Isothermal titration calorimetry was used to determine the enthalpy for the calcium-dependent protein conformation change and subsequent interaction of blood clotting factor X and prothrombin with phospholipid vesicles. The effect of vesicle size was also determined. The protein conformation change was accompanied by -12 ± 1 and -7 to -15 kcal/mol for factor X and prothrombin, respectively. The range of values for prothrombin arose from use of different protein preparations and may be due to non-ideal behavior of this protein when calcium was added. The apparent enthalpy of association (ΔH(assoc)) of both factor X and prothrombin with phosphatidylserine (PS)/phosphatidylcholine (PC) large unilamellar vesicles (LUVs, 120 nm diameter) was shown to be near 0 kcal/mol. In comparison, ΔH(assoc) for interaction with PS/PC small unilamellar vesicles (SUVs, 40 nm diameter) was -9 ± 3 and -7 ± 2 kcal/mol for factor X and prothrombin, respectively. This difference appeared complementary to ΔH(assoc) for calcium binding to these vesicles. That is, the interaction of calcium was athermic with SUVs and exothermic with LUVs. While such properties might suggest a considerable difference in the manner of calcium binding to LUVs versus SUVs, little difference in the quantity of calcium bound to SUVs and LUVs was detected by equilibrium dialysis. In any event, the results indicate that protein binding to LUVs was primarily entropy driven whereas binding to SUVs was primarily enthalpy driven. The exothermic process for calcium-dependent factor X or prothrombin binding to SUVs may result from protein-induced changes in the phospholipid packing/calcium interaction, possibly related to changes in how calcium is bound to the phospholipid.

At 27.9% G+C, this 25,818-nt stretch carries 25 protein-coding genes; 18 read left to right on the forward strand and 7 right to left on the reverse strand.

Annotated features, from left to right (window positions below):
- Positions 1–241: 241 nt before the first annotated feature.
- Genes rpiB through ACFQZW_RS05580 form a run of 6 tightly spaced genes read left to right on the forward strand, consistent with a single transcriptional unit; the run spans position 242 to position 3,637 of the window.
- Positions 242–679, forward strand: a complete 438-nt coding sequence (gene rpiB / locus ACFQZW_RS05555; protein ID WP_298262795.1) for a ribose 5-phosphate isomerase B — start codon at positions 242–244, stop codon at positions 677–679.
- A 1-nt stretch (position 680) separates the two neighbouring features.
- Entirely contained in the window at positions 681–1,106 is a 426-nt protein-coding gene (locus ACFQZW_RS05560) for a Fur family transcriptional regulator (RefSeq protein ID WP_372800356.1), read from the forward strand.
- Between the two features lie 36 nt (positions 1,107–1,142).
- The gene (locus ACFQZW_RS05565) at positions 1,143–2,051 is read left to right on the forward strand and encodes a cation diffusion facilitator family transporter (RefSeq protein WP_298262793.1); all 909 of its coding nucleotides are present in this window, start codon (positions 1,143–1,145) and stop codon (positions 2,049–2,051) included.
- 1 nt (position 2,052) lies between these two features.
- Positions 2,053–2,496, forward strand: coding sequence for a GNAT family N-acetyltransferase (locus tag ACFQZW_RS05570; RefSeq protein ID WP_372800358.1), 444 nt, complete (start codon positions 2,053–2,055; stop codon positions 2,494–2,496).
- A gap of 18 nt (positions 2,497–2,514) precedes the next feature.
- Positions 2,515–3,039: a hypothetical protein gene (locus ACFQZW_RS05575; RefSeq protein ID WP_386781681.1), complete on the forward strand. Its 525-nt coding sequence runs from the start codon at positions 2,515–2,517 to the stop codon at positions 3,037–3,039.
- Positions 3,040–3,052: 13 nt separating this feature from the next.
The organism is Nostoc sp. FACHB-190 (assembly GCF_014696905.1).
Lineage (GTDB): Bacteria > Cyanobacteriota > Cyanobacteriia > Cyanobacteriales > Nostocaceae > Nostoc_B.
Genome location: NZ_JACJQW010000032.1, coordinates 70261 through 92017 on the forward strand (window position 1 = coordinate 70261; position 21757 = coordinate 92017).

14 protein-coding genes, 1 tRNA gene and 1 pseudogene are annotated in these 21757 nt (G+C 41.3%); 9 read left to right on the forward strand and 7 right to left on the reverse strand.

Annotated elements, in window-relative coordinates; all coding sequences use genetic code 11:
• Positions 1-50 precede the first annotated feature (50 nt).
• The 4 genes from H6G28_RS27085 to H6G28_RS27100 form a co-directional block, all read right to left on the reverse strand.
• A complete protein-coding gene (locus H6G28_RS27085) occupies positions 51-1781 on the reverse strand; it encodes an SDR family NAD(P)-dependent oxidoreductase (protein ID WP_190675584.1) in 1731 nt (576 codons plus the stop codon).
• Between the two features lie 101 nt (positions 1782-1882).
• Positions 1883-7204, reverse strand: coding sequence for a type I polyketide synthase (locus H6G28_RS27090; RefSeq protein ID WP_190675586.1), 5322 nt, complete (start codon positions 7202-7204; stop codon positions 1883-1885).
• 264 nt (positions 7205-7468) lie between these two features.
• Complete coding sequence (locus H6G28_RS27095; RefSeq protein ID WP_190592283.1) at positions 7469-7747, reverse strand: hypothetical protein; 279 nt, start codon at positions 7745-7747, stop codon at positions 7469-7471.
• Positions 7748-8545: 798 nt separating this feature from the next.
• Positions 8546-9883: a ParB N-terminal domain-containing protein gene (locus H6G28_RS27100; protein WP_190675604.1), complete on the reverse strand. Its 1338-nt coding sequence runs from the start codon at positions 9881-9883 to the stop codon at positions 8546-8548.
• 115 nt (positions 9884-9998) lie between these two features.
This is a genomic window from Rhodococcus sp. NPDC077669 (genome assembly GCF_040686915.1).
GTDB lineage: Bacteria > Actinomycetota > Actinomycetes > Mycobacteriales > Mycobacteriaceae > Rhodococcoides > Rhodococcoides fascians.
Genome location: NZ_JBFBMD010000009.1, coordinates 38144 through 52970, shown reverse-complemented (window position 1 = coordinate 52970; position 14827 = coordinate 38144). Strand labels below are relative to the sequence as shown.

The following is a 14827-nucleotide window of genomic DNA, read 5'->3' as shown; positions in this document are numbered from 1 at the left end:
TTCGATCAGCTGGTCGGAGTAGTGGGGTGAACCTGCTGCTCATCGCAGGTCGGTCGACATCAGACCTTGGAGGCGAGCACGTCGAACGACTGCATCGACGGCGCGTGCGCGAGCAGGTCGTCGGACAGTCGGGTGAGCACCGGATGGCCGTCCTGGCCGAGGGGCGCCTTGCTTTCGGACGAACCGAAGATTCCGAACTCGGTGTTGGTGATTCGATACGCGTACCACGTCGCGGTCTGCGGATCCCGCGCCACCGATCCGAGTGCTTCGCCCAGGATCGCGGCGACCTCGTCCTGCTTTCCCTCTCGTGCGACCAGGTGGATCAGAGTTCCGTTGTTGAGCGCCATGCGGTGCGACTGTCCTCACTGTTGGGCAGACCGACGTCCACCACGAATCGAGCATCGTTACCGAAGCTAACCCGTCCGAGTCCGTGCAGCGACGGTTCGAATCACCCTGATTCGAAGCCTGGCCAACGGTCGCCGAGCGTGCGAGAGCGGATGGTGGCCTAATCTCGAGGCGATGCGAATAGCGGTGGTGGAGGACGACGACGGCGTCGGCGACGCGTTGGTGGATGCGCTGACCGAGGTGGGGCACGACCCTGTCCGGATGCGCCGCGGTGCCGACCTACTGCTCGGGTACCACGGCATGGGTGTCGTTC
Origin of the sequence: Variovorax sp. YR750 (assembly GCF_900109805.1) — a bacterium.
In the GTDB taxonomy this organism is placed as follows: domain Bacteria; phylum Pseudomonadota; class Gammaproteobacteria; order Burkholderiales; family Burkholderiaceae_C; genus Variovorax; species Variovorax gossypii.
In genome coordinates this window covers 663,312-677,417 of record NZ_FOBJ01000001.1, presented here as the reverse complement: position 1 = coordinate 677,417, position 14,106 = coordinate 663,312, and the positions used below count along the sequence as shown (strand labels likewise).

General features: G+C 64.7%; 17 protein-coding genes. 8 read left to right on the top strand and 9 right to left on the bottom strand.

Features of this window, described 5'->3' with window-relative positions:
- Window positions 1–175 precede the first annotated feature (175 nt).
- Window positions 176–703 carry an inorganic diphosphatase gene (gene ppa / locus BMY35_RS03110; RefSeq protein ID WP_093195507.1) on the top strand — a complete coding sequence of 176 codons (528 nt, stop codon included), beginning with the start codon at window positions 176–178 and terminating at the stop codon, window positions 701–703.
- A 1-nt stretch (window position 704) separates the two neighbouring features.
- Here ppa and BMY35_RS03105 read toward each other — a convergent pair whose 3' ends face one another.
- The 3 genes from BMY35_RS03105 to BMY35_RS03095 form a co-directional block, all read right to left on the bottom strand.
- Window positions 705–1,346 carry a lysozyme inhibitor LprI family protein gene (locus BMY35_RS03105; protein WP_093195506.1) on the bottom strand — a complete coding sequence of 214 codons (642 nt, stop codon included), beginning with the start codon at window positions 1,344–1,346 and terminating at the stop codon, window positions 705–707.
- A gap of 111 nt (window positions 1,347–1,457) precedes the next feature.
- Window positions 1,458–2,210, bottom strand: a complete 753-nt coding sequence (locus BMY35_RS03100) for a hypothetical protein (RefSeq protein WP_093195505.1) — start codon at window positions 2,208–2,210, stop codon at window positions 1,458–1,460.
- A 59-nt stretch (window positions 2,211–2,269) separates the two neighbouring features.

PubMed: MeSH publication types
- Journal Article
- Research Support, U.S. Gov't, P.H.S.